Failure to find a sexual partner is considered a disability by the WHO

Failure to find a sexual partner is not considered a disability by the World Health Organization (WHO), despite claims made online.

An image of an article has been circulating on social media with a headline that reads: “Failure to find sexual partner now a disability – WHO”

A yellow, roughly drawn box highlights text in the article that reads: “People who do not have sex or struggle to find a sexual partner to have children, will now be considered disabled.”

The writer cites reports suggesting that new guidelines are set to be released whereby a person who is “unable to find a suitable sexual partner or achieve pregnancy after 12 months or more of regular unprotected sex” will be considered disabled.

The screenshots come from an article featured on the Swazi Observer (now Eswatini Observer), but no such article appears in search results. The paper did not immediately respond to Reuters request for comment.

One individual who shared the image on Instagram said: “See oh, WOrld health organization [sic] has said it. If you’re not having sex you’re disabled , if you do not have a sexual partner you’re disabled”

Several media reports in 2019 had suggested that the WHO was planning on changing its definition of infertility to include those who cannot find a sexual partner.

However, the inability to find a sexual partner is not defined as a disability by the organization and the reports were refuted by the WHO in 2019 and 2020.

The claim was previously addressed by the AFP and Africa Check website in 2019.

The WHO “defines disability as the impairments, activities limitations and participation restrictions that result from the interaction between a health condition (in this case infertility), environmental barriers (such as negative attitudes of society) and personal factors (such as situation of poverty),” a WHO spokesperson for said via email.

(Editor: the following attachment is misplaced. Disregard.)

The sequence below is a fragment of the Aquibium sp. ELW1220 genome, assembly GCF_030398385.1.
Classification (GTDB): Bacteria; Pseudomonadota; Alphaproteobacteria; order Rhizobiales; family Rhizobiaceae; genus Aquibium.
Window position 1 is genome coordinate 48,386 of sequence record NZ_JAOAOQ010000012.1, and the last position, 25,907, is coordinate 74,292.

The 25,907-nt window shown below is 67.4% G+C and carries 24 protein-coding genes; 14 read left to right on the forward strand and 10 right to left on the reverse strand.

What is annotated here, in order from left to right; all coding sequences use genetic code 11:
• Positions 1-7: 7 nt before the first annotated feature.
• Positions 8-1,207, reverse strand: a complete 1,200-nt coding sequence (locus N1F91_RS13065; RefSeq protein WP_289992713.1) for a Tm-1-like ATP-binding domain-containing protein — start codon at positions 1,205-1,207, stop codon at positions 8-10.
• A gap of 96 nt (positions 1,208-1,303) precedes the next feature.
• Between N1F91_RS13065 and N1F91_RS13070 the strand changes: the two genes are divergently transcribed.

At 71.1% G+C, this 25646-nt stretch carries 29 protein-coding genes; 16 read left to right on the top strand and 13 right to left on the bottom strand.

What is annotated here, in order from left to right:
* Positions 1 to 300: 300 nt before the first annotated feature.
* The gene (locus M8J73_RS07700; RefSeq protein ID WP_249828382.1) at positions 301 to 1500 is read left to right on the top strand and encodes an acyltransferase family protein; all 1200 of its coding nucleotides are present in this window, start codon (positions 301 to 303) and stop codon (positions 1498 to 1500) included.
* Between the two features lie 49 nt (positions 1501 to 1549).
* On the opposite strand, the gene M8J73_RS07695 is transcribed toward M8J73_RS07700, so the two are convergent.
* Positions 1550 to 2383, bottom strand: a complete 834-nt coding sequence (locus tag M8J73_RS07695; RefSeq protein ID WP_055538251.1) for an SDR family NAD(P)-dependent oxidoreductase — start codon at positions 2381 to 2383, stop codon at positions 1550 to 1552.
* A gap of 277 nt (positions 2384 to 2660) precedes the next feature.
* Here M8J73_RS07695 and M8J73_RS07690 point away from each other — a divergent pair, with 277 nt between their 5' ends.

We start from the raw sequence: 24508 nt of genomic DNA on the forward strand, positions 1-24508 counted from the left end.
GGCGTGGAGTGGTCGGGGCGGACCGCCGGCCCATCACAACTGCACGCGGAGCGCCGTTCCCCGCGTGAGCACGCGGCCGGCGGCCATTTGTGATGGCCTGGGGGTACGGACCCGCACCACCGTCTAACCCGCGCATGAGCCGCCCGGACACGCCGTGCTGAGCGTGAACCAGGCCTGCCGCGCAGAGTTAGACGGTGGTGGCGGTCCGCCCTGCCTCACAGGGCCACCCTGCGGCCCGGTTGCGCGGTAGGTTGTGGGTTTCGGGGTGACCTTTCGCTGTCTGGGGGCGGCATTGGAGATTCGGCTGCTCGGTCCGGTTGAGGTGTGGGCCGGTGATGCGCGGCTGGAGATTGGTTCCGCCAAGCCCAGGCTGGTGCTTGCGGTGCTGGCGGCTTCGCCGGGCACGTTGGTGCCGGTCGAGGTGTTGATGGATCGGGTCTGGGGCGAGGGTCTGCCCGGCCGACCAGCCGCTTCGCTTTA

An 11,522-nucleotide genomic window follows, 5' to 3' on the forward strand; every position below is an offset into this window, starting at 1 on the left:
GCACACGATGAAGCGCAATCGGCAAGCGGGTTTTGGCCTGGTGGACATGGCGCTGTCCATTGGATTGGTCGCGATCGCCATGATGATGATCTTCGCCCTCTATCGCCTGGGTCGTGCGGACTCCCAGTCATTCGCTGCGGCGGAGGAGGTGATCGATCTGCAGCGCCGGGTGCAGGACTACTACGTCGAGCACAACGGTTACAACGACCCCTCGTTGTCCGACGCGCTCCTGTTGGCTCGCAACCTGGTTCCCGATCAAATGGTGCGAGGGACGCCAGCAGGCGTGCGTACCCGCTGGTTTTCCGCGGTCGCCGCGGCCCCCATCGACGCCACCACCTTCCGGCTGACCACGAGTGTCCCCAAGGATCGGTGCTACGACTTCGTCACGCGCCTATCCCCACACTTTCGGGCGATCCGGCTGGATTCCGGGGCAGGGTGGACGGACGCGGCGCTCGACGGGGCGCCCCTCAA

The spokesperson linked to a webpage where the organization details its definition of infertility as a “disease of the reproductive system” which can be viewed.

In February 2020, the WHO released a statement saying the organization had no plans to change its definition of infertility.

The suggestion that the WHO was intending to change its definition of infertility to include those who cannot find a sexual partner to conceive first surfaced in media reports in 2016.

The WHO refuted the reports via Twitter at the time, posting that it had not changed its definition of infertility.


False. The failure of finding a sexual partner is not considered a disability by the WHO. Suggestions first circulated in media reports in 2016 which the organization refuted at the time.


Qweku Styles

Mommy and Daddy call me Chris. Colleagues call me Osei and more recent friends call me Kuffour. I choose both mom and dad as my favorite. I am a writer and freelancer. I happily share my experiences crisscrossing on social media. Follow us: Facebook: Legacynewsgh Twitter: @Alpha_Qweku Instagram: QwekuStyles WhatsApp: 0561354834/0593725660

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